Half Past the Month: Mayoral Horse Manure
I LIKE TO IMAGINE how my city’s mayor, a proudly average fellow who has pinned his intellectual reputation to the environmental movement, would have governed New York City in 1900. It inspires gratitude that today he can do so little comparative damage.
The mayor recently joined other Indiana mayors at the second annual Climate Leadership Summit in Indianapolis. They decided — you guessed it — that they needed more state money to convince businesses and communities to embrace “renewable” energy, the promise of which requires suspension of the laws of economics.
As a practical matter, the mayors want to discourage in their cities (at great expense in both taxes and jobs) the primary drivers of civilization, particularly the internal-combustion engine — and therein is the link to turn-of-the-century New York.
Itwas the internal-combustion engine, the forerunner of the gas-guzzling, pollution-spewing machine that brought you to work this morning, that saved the city from environmental disaster.
Indeed, Steven Davies of the Foundation for Economic Education tells the story of an environmental summit held in New York in 1898 similar to the one held this month in Indianapolis. Its attendees also dispersed after only a few days, having convinced themselves that there was no solution other than, you guessed it again, more state money.
The problem back then? Manure.
In New York in 1900, Davies notes, the population of 100,000 horses produced 2.5 million pounds of manure per day producing clouds of manure-laden dust not to mention piles of decomposing waste and carcasses. He goes on:
“The larger and richer that cities became, the more horses they needed to function. The more horses, the more manure. Writing in the Times of London in 1894, one writer estimated that in 50 years every street in London would be buried under nine feet of manure. Moreover, all these horses had to be stabled, which used up ever-larger areas of increasingly valuable land. And as the number of horses grew, ever-more land had to be devoted to producing hay to feed them (rather than producing food for people), and this had to be brought into cities and distributed — by horse-drawn vehicles. It seemed that urban civilization was doomed.”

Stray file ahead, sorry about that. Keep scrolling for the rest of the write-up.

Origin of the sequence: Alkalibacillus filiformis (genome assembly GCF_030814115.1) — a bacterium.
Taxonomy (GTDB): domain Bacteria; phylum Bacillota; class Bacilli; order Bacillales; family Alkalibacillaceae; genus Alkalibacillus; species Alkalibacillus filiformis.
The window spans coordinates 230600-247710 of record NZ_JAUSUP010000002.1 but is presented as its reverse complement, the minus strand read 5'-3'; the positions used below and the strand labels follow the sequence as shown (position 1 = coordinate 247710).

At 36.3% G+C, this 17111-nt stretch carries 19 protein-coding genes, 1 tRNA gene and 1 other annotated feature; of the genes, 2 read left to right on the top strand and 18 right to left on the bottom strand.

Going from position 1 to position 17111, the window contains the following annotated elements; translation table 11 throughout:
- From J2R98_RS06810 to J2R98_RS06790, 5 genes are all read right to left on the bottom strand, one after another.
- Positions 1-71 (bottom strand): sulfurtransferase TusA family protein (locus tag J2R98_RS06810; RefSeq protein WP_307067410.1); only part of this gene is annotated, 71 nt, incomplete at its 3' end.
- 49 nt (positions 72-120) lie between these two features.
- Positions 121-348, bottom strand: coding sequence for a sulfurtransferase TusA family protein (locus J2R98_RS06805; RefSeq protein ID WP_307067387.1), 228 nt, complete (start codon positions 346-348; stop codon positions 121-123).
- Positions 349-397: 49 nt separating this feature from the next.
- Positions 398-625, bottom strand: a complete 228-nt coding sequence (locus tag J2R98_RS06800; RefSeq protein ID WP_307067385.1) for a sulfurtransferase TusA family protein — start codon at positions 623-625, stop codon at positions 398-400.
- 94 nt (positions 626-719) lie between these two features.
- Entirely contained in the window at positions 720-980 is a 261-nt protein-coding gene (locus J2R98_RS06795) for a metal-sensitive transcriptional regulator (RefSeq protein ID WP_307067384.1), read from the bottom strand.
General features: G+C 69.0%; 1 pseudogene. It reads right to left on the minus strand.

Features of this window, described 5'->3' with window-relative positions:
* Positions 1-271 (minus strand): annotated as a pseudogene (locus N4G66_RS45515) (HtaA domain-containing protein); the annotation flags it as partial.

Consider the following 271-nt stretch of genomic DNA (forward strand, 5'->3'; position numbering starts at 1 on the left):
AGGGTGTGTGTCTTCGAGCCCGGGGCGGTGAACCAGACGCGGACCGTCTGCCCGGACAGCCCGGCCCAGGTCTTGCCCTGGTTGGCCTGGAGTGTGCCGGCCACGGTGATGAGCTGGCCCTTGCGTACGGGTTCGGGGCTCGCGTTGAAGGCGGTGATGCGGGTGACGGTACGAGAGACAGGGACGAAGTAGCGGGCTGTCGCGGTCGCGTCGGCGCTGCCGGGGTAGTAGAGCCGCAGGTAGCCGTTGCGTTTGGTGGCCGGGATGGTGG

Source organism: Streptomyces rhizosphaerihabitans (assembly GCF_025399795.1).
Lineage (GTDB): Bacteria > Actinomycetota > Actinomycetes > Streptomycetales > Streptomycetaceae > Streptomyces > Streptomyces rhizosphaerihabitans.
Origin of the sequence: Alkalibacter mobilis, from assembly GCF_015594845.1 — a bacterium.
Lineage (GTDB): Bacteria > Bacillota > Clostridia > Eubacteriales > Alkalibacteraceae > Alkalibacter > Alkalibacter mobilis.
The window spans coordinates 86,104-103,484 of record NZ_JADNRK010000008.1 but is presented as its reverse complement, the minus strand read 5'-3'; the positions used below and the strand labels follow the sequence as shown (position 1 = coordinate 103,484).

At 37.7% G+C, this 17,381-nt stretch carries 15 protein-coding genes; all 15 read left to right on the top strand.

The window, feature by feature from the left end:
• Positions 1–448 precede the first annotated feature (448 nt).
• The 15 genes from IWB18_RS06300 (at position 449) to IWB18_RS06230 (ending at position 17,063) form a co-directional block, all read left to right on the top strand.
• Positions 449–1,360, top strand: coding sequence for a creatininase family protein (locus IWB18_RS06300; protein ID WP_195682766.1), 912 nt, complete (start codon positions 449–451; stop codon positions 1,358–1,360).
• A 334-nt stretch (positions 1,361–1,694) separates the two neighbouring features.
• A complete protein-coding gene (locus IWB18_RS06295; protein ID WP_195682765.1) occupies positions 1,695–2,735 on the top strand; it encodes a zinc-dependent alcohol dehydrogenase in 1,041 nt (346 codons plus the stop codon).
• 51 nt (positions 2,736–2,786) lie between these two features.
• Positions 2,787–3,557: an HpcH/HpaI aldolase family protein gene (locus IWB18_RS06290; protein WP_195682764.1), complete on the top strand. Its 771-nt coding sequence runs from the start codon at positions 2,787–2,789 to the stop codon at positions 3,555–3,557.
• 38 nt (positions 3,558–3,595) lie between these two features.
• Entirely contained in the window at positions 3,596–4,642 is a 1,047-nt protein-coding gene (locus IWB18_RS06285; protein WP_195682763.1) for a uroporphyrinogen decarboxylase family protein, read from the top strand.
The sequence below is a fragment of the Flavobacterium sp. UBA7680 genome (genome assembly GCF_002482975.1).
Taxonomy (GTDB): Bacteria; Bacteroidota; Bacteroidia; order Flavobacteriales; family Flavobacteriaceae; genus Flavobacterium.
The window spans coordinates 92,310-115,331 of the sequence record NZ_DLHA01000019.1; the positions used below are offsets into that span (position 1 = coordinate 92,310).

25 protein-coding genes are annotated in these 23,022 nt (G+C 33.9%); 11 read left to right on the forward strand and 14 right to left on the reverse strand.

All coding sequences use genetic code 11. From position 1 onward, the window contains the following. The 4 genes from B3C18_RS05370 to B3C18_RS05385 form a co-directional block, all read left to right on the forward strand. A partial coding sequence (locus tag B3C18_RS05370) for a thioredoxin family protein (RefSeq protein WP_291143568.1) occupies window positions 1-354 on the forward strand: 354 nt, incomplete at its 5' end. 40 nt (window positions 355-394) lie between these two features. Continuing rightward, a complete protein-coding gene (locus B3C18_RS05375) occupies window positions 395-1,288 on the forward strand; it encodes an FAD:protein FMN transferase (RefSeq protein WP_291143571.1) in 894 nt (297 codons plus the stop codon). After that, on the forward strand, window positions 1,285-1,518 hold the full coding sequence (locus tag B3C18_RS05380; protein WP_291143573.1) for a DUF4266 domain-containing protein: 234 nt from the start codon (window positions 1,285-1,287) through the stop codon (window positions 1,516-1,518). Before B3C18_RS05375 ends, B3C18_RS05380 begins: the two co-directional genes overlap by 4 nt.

The gas-powered automobile, of course, came to the rescue. It was less polluting than horse power by magnitudes of 250 or more, leaving a relatively tiny carbon footprint (or hoof print, if you prefer). More important even, it led to historic economic growth that improved all aspects of human life, particularly in health and nutrition, and built a nation strong enough to survive two world wars launched by foreign powers bent on global domination.
All of that is said in realization that our little group of mayors meeting in Indianapolis may be right that humans, or horses for that matter, are a factor, however insignificant, in so-called global warming. We cannot know. The climate data doesn’t go back far enough to make anything approaching a sensible as opposed to hysterical determination.
So what to think? The columnist and Hoosier R. Emmett Tyrrell has the most reasonable position to my mind:
“We really do not know what the future holds for climate. We do know that all the nostrums advanced to solve global warming will impede global growth, which means ensuring continued poverty for the world’s poor. Moreover, a significant number of the world’s governments have shown no inclination to follow the nostrums’ inhibiting requirements, which means the nostrums will have little or no effect. The debate about climate and how to limit global warming is a farce.”
A farce — the perfect thing to keep mayors busy and out of more serious trouble.
Craig Ladwig is editor of the quarterly Indiana Policy Review.